Part of early recovery means rebuilding a strong support system. Friends and family members who may have been hurt by your addiction can still be a key part of your support systems going forward, but those existing relationships may take time to rebuild.

Active drug addiction often damages the trust and vulnerability we need for relationships. So, before you bring someone else into your life, consider whether the people already there have been given enough love lately.

People who are there for you and care for you already are likely more important to your successful addiction recovery than any new relationship could be. Take the time you and your loved ones need to create a solid foundation for your support network going forward.

Make sure you have a group of people who help you to feel loved before seeking that from a romantic relationship. It may not be as exciting as new love, but it is also crucial for staying sober.

We Have To Prioritize Relapse Prevention

For both you and your prospective partner (if applicable), relapse prevention has to come first. You and your addiction recovery are the most important thing in any relationship. We have talked before about why early recovery is among the most dangerous periods of time in your addiction recovery—this is still true.

Why is this relevant in romantic relationships? Early relationships, like early recovery, can be a rollercoaster of emotions. If the worst-case scenario in a relationship happens, and you are hurt, do you have the capacity to fight the emotional trigger to use once more? It is risky to add another factor to a process already fraught with emotion, and fragile new personal growth.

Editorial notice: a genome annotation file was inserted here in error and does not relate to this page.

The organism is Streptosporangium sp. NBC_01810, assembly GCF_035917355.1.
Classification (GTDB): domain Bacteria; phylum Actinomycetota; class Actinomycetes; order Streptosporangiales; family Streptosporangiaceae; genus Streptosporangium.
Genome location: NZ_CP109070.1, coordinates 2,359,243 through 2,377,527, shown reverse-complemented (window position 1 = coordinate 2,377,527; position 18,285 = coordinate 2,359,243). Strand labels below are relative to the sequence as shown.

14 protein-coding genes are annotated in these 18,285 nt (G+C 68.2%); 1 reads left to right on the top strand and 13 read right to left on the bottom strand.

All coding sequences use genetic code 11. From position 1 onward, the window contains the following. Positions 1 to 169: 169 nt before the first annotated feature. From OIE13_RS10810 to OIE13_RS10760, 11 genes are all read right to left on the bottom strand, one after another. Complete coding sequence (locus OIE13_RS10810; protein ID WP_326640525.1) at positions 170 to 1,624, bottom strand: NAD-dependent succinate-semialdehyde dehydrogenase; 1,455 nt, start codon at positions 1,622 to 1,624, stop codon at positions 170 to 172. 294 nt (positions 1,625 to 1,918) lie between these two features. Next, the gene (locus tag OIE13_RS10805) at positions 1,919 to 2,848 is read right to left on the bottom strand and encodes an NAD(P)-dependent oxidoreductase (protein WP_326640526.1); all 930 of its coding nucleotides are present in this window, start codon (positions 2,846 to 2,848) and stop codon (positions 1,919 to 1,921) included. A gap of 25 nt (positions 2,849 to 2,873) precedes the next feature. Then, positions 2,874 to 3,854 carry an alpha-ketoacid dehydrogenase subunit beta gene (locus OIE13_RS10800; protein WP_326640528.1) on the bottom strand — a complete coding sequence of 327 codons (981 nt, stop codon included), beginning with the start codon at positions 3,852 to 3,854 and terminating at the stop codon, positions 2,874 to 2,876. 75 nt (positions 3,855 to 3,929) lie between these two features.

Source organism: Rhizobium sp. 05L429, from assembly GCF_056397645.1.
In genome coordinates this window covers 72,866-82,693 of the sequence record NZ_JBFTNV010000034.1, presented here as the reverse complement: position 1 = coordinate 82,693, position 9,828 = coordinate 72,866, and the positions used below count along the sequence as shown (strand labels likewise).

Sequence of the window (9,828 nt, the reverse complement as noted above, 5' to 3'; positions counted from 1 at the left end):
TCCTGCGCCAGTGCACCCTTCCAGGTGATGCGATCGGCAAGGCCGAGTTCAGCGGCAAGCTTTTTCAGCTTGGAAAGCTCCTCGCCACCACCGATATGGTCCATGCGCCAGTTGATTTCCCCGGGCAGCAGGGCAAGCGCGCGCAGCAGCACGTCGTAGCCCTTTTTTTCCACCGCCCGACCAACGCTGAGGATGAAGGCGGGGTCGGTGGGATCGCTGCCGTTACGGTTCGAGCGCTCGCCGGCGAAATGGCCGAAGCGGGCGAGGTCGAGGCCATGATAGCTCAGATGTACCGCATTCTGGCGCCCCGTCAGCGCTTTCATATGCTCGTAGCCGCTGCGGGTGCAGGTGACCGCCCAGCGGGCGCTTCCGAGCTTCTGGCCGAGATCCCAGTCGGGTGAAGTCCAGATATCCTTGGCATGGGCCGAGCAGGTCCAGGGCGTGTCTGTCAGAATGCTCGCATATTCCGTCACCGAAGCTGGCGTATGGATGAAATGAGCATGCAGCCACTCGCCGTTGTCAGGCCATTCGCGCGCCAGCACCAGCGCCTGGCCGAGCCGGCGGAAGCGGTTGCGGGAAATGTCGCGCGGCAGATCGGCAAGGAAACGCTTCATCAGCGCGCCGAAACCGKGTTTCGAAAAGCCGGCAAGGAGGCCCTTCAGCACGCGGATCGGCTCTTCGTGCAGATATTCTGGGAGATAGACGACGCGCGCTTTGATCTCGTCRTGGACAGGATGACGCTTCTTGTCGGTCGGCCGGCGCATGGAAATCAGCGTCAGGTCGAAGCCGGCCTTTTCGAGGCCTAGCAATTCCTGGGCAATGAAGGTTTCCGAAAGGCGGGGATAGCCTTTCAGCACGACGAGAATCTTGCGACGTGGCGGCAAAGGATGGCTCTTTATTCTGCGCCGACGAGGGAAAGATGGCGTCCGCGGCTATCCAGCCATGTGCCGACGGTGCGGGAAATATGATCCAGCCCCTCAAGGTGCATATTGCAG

Many relapses begin with what is called “emotional relapse”. This does not mean that you have physically used, or even that you are thinking about using. Emotional relapse means bottling up emotions, and not prioritizing self-care. It makes us more vulnerable to physical relapse.

For many, the symptoms of emotional relapse are also symptoms of a bad breakup. No one enters a relationship thinking that it is destined to fail, but the stakes are much higher in early recovery.

If you fear at all that the pain of a relationship gone wrong may drive you to drugs and alcohol, you still need time to focus on recovery.

Romantic Relationships in Addiction Recovery: The Takeaways

It can be so tempting to run straight into the arms of romance, particularly if you are riding that pink cloud feeling. Early recovery can be too soon to do so, for any number of reasons. It is important to prioritize yourself and your recovery, to get to know the new you, to heal from related trauma, to prioritize existing relationships, and not tie your recovery to an unpredictable romantic relationship.

If you or a loved one is struggling in early recovery, feel free to reach out to us at (800) 778-1772 or below:

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If you or a loved one is struggling with addiction, there is hope. Our team can guide you on your journey to recovery. Call us today.

Written by

brian-mooreBrian Moore

Content Writer

Reviewed by

jeremy-arztJeremy Arzt

Chief Clinical Officer

Addiction Recovery

Relationships in Recovery

Romantic Relationships

August 18, 2021